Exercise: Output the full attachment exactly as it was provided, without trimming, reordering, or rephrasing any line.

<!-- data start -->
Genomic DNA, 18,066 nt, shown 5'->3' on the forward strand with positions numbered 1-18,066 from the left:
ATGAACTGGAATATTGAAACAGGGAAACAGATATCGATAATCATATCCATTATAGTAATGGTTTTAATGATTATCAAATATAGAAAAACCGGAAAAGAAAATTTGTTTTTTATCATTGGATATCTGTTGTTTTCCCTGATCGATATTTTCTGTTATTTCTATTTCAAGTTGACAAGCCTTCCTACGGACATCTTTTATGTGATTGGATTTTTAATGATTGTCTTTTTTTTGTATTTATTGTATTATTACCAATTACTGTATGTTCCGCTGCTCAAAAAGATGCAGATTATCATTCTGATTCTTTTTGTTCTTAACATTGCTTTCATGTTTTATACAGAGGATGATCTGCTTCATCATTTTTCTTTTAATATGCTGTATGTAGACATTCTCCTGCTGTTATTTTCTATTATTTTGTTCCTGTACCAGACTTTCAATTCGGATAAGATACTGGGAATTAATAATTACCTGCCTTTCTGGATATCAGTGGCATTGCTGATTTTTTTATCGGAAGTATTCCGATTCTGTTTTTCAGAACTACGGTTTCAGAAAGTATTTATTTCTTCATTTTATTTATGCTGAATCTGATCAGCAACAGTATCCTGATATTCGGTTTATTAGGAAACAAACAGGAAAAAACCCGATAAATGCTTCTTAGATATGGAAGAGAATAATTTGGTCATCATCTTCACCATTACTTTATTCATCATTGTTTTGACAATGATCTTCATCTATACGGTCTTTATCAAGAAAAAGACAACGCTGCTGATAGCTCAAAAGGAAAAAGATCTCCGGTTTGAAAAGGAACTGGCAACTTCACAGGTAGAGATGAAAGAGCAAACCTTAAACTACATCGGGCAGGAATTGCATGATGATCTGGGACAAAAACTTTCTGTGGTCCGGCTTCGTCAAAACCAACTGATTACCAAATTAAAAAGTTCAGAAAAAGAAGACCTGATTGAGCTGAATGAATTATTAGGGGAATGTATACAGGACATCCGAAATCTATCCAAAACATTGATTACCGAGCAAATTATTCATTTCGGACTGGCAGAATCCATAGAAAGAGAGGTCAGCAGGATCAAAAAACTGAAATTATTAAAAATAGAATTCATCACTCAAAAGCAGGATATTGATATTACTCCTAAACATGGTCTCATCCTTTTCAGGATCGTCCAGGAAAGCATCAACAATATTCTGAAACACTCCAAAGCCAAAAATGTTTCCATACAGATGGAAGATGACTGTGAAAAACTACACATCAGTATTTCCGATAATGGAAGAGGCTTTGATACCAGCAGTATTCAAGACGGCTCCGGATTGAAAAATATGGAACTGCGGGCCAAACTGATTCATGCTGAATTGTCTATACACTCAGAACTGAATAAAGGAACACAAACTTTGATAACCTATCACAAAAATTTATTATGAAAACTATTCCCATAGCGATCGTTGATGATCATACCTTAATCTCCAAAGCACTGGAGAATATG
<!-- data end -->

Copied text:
Genomic DNA, 18,066 nt, shown 5'->3' on the forward strand with positions numbered 1-18,066 from the left:
ATGAACTGGAATATTGAAACAGGGAAACAGATATCGATAATCATATCCATTATAGTAATGGTTTTAATGATTATCAAATATAGAAAAACCGGAAAAGAAAATTTGTTTTTTATCATTGGATATCTGTTGTTTTCCCTGATCGATATTTTCTGTTATTTCTATTTCAAGTTGACAAGCCTTCCTACGGACATCTTTTATGTGATTGGATTTTTAATGATTGTCTTTTTTTTGTATTTATTGTATTATTACCAATTACTGTATGTTCCGCTGCTCAAAAAGATGCAGATTATCATTCTGATTCTTTTTGTTCTTAACATTGCTTTCATGTTTTATACAGAGGATGATCTGCTTCATCATTTTTCTTTTAATATGCTGTATGTAGACATTCTCCTGCTGTTATTTTCTATTATTTTGTTCCTGTACCAGACTTTCAATTCGGATAAGATACTGGGAATTAATAATTACCTGCCTTTCTGGATATCAGTGGCATTGCTGATTTTTTTATCGGAAGTATTCCGATTCTGTTTTTCAGAACTACGGTTTCAGAAAGTATTTATTTCTTCATTTTATTTATGCTGAATCTGATCAGCAACAGTATCCTGATATTCGGTTTATTAGGAAACAAACAGGAAAAAACCCGATAAATGCTTCTTAGATATGGAAGAGAATAATTTGGTCATCATCTTCACCATTACTTTATTCATCATTGTTTTGACAATGATCTTCATCTATACGGTCTTTATCAAGAAAAAGACAACGCTGCTGATAGCTCAAAAGGAAAAAGATCTCCGGTTTGAAAAGGAACTGGCAACTTCACAGGTAGAGATGAAAGAGCAAACCTTAAACTACATCGGGCAGGAATTGCATGATGATCTGGGACAAAAACTTTCTGTGGTCCGGCTTCGTCAAAACCAACTGATTACCAAATTAAAAAGTTCAGAAAAAGAAGACCTGATTGAGCTGAATGAATTATTAGGGGAATGTATACAGGACATCCGAAATCTATCCAAAACATTGATTACCGAGCAAATTATTCATTTCGGACTGGCAGAATCCATAGAAAGAGAGGTCAGCAGGATCAAAAAACTGAAATTATTAAAAATAGAATTCATCACTCAAAAGCAGGATATTGATATTACTCCTAAACATGGTCTCATCCTTTTCAGGATCGTCCAGGAAAGCATCAACAATATTCTGAAACACTCCAAAGCCAAAAATGTTTCCATACAGATGGAAGATGACTGTGAAAAACTACACATCAGTATTTCCGATAATGGAAGAGGCTTTGATACCAGCAGTATTCAAGACGGCTCCGGATTGAAAAATATGGAACTGCGGGCCAAACTGATTCATGCTGAATTGTCTATACACTCAGAACTGAATAAAGGAACACAAACTTTGATAACCTATCACAAAAATTTATTATGAAAACTATTCCCATAGCGATCGTTGATGATCATACCTTAATCTCCAAAGCACTGGAGAATATG